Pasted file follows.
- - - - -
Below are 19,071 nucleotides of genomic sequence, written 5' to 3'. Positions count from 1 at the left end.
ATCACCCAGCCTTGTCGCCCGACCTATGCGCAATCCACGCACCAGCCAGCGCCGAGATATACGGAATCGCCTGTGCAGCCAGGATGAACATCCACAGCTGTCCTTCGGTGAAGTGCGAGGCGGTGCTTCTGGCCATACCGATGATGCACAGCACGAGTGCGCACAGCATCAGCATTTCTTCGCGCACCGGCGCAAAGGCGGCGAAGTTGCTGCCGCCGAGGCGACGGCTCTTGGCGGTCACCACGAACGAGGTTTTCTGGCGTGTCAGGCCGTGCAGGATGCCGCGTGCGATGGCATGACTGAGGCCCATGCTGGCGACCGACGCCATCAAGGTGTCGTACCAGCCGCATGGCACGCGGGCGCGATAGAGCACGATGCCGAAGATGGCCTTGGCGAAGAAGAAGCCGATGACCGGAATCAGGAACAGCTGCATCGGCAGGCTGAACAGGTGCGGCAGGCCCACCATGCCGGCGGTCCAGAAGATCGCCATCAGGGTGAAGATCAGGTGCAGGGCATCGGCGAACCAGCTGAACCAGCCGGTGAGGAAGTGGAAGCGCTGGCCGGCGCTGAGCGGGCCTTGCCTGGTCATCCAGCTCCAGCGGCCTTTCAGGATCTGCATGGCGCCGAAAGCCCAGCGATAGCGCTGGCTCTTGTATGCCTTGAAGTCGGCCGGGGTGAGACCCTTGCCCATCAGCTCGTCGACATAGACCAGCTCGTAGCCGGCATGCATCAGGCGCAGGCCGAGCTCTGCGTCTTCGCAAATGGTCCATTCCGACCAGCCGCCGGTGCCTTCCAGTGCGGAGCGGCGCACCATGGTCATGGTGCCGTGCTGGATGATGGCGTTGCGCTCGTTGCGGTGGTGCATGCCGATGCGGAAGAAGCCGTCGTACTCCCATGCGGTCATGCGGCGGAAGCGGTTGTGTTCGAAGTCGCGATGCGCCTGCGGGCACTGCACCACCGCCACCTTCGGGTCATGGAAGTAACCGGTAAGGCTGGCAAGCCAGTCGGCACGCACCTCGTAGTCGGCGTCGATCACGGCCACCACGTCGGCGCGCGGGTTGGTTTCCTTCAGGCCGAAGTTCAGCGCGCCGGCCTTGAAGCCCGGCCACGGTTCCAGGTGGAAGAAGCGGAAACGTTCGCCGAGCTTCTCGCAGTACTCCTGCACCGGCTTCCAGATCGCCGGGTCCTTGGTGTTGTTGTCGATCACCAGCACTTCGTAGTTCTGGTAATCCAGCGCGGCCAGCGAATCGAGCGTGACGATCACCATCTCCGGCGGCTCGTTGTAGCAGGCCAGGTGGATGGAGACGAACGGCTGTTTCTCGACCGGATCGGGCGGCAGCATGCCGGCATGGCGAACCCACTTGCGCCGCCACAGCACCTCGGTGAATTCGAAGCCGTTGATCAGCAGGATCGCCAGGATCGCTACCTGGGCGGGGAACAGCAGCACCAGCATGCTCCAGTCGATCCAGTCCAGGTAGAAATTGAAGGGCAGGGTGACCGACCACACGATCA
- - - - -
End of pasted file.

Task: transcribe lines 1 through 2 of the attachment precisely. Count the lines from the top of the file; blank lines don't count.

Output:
Below are 19,071 nucleotides of genomic sequence, written 5' to 3'. Positions count from 1 at the left end.
ATCACCCAGCCTTGTCGCCCGACCTATGCGCAATCCACGCACCAGCCAGCGCCGAGATATACGGAATCGCCTGTGCAGCCAGGATGAACATCCACAGCTGTCCTTCGGTGAAGTGCGAGGCGGTGCTTCTGGCCATACCGATGATGCACAGCACGAGTGCGCACAGCATCAGCATTTCTTCGCGCACCGGCGCAAAGGCGGCGAAGTTGCTGCCGCCGAGGCGACGGCTCTTGGCGGTCACCACGAACGAGGTTTTCTGGCGTGTCAGGCCGTGCAGGATGCCGCGTGCGATGGCATGACTGAGGCCCATGCTGGCGACCGACGCCATCAAGGTGTCGTACCAGCCGCATGGCACGCGGGCGCGATAGAGCACGATGCCGAAGATGGCCTTGGCGAAGAAGAAGCCGATGACCGGAATCAGGAACAGCTGCATCGGCAGGCTGAACAGGTGCGGCAGGCCCACCATGCCGGCGGTCCAGAAGATCGCCATCAGGGTGAAGATCAGGTGCAGGGCATCGGCGAACCAGCTGAACCAGCCGGTGAGGAAGTGGAAGCGCTGGCCGGCGCTGAGCGGGCCTTGCCTGGTCATCCAGCTCCAGCGGCCTTTCAGGATCTGCATGGCGCCGAAAGCCCAGCGATAGCGCTGGCTCTTGTATGCCTTGAAGTCGGCCGGGGTGAGACCCTTGCCCATCAGCTCGTCGACATAGACCAGCTCGTAGCCGGCATGCATCAGGCGCAGGCCGAGCTCTGCGTCTTCGCAAATGGTCCATTCCGACCAGCCGCCGGTGCCTTCCAGTGCGGAGCGGCGCACCATGGTCATGGTGCCGTGCTGGATGATGGCGTTGCGCTCGTTGCGGTGGTGCATGCCGATGCGGAAGAAGCCGTCGTACTCCCATGCGGTCATGCGGCGGAAGCGGTTGTGTTCGAAGTCGCGATGCGCCTGCGGGCACTGCACCACCGCCACCTTCGGGTCATGGAAGTAACCGGTAAGGCTGGCAAGCCAGTCGGCACGCACCTCGTAGTCGGCGTCGATCACGGCCACCACGTCGGCGCGCGGGTTGGTTTCCTTCAGGCCGAAGTTCAGCGCGCCGGCCTTGAAGCCCGGCCACGGTTCCAGGTGGAAGAAGCGGAAACGTTCGCCGAGCTTCTCGCAGTACTCCTGCACCGGCTTCCAGATCGCCGGGTCCTTGGTGTTGTTGTCGATCACCAGCACTTCGTAGTTCTGGTAATCCAGCGCGGCCAGCGAATCGAGCGTGACGATCACCATCTCCGGCGGCTCGTTGTAGCAGGCCAGGTGGATGGAGACGAACGGCTGTTTCTCGACCGGATCGGGCGGCAGCATGCCGGCATGGCGAACCCACTTGCGCCGCCACAGCACCTCGGTGAATTCGAAGCCGTTGATCAGCAGGATCGCCAGGATCGCTACCTGGGCGGGGAACAGCAGCACCAGCATGCTCCAGTCGATCCAGTCCAGGTAGAAATTGAAGGGCAGGGTGACCGACCACACGATCA